Houses stand in Sydney, Australia, on Wednesday, Feb. 17, 2016. (Bloomberg)

Sydney house prices are tanking. In Australia’s most populous city, values have fallen 10.1 percent -- even further than declines in the late 1980s when the country was on the cusp of its last recession. They’ve had a good run: Sydney was the epicenter of a national property boom that saw the average price of a home in the city soar past A$1 million ($720,000). Now, as tighter lending standards kick in and nervous buyers sit on the sidelines, the consensus is that values still have much further to fall.

1. Are people getting worried?

Not just yet. For most Sydney homeowners, the downturn feels more like a pullback, with prices still 60 percent above where they were in 2012. With the earlier gains many of them enjoyed, few are underwater. The central bank isn’t panicking either: Reserve Bank of Australia no.2 official Guy Debelle pointed out in December that Sydney prices are still at the same level as September 2016 -- when the market was still running hot. The Melbourne market, which is also declining, is only back to levels seen in March 2017.

2. What’s the central bank’s view?

Watch this space. Debelle reckons the market’s in “uncharted territory” as he doesn’t know of an example similar to Australia’s -- where house prices are dropping as unemployment is falling, interest rates are at a record low and the economy is growing at a solid pace. But it would be a much different story if the economy suffered a shock. That might generate a vicious circle of house prices falling as people lose their jobs and fail to meet mortgage repayments, forcing them to sell. That would really exacerbate the downturn.

3. Are consumers tightening their belts?

There are potential signs. Hints so far include weak consumption in third-quarter GDP that economists attributed to the property drop. Yet the RBA isn’t so sure about the housing “wealth effect”. Unlike earlier booms, when Australians tapped their rising home values to buy cars and jet boats, this time they mainly used low rates to pay down their mortgages or build large financial buffers against their loans -- possibly a change in the national mindset following the global financial crisis. So because there wasn’t much splurging on the way up, Debelle says there may be less retrenchment on the way down. Watch the savings rate though -- when house prices fall, households tend to salt away more cash. Should that occur and wages remain stagnant, then something -- logically consumption -- will have to give.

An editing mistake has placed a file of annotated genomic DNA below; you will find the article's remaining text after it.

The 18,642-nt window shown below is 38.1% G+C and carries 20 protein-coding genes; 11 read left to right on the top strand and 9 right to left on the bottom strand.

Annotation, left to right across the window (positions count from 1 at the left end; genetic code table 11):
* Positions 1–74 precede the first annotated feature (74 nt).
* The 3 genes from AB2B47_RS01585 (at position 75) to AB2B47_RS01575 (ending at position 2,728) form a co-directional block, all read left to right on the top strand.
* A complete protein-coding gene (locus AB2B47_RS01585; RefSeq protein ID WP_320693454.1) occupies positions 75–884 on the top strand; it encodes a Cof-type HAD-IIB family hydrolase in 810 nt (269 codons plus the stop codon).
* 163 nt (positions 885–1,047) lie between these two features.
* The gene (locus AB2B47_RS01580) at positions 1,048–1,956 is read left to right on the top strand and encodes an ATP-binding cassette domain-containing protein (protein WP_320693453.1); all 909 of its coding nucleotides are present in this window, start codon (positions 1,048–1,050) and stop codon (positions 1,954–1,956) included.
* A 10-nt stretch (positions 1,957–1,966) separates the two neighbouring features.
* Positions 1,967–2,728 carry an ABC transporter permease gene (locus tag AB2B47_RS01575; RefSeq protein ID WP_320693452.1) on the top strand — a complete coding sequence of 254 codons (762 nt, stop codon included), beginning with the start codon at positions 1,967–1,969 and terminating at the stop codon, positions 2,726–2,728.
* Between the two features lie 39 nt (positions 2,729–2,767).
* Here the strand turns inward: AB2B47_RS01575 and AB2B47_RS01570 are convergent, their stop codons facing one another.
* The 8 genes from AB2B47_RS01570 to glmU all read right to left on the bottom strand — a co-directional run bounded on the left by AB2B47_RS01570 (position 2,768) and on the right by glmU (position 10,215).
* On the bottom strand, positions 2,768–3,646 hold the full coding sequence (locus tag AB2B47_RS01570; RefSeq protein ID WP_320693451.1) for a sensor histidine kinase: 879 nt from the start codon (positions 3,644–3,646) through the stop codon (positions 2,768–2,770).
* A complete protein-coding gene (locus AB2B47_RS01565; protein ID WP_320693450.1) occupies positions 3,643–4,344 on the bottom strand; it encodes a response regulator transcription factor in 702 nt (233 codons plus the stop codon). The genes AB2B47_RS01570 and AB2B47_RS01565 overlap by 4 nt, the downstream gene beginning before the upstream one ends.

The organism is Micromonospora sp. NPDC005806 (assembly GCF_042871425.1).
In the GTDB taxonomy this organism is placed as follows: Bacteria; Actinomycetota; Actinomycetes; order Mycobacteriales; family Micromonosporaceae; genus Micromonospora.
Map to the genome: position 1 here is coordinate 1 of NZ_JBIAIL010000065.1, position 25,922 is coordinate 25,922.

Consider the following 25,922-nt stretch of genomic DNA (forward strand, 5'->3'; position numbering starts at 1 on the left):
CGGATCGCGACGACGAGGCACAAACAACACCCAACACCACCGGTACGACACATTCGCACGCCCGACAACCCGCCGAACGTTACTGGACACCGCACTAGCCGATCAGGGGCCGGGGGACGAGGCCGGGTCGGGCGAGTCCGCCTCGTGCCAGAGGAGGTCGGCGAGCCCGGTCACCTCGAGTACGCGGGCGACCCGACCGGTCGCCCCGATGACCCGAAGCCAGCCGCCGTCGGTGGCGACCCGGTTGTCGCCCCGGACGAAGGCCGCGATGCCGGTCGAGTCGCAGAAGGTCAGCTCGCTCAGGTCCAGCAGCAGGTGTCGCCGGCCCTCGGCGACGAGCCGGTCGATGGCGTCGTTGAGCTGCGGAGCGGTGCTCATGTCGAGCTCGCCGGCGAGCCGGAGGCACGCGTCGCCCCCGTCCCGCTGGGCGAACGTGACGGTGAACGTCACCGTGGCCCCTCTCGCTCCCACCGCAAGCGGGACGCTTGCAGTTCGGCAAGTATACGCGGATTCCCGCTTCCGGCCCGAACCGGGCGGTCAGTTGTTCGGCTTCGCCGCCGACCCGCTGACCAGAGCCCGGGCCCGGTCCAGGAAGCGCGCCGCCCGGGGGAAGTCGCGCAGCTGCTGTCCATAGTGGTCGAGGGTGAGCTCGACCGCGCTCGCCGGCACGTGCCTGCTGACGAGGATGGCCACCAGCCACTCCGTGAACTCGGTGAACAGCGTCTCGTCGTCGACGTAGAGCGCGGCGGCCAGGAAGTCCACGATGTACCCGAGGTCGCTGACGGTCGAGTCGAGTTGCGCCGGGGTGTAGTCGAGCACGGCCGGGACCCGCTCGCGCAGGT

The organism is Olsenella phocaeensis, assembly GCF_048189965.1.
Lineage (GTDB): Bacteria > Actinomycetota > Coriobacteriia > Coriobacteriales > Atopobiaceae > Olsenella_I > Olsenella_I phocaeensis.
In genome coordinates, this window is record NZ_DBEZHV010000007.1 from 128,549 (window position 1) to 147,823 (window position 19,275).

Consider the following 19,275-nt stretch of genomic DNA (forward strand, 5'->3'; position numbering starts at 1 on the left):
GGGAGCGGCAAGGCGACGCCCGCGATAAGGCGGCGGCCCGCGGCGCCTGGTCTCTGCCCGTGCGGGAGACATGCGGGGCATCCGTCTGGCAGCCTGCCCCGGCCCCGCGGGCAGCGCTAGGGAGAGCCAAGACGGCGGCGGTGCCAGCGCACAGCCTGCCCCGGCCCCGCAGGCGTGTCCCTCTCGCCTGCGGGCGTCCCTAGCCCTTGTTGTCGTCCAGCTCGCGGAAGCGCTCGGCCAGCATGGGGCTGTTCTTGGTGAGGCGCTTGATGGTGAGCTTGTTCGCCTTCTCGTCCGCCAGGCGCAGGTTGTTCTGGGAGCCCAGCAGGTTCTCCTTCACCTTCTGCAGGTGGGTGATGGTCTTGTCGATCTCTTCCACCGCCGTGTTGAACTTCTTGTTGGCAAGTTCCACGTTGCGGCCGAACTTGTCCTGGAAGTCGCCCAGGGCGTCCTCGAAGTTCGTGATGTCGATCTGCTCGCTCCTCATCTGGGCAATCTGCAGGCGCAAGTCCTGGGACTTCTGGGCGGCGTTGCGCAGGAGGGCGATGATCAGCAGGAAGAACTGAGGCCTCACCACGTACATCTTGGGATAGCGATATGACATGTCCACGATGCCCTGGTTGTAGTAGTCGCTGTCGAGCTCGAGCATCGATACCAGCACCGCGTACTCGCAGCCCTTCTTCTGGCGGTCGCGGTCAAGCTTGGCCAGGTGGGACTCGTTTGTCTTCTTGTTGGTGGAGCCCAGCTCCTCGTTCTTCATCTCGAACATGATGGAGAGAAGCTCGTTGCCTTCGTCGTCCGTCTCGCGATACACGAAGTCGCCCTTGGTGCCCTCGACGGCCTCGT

4. How much further can prices fall?

That’s the A$64,000 question. Some economists predict another 10 percent for Sydney, taking the peak-to-trough drop to 20 percent. Typically in such circumstances, the RBA would cut interest rates to support the economy, making mortgages more affordable and luring buyers back to the market. But with rates already at a record low and wages stagnant, it looks like the only way to lure more buyers into the market is for prices to fall further. And there’s another worry for the market: Banks have become more nervous about lending, partly because of tighter standards and partly as a result of a government inquiry that’s revealed misconduct among lenders. Mindful of this, the RBA has urged banks to keep the credit taps open.

5. What does the RBA want to see?

Steady-as-she-goes. Ideally, the RBA would like an orderly house-price retreat that’s eventually stabilized by a tightening labor market and accompanying wages growth, giving households greater scope to borrow and spend. But the chances of such a neat transition seem remote, with the central bank itself expecting little wage growth over the next two years. Governor Philip Lowe is similarly concerned by the parlous state of Australians’ finances following their property binge: household debt is at a record 191 percent of income. That and tepid wages makes it tough to raise rates even if the economy warrants it -- indeed, it could be the RBA even ends up cutting.

To contact the reporter on this story: Michael Heath in Sydney at mheath1@bloomberg.net

To contact the editors responsible for this story: Nasreen Seria at nseria@bloomberg.net, Chris Bourke, Grant Clark

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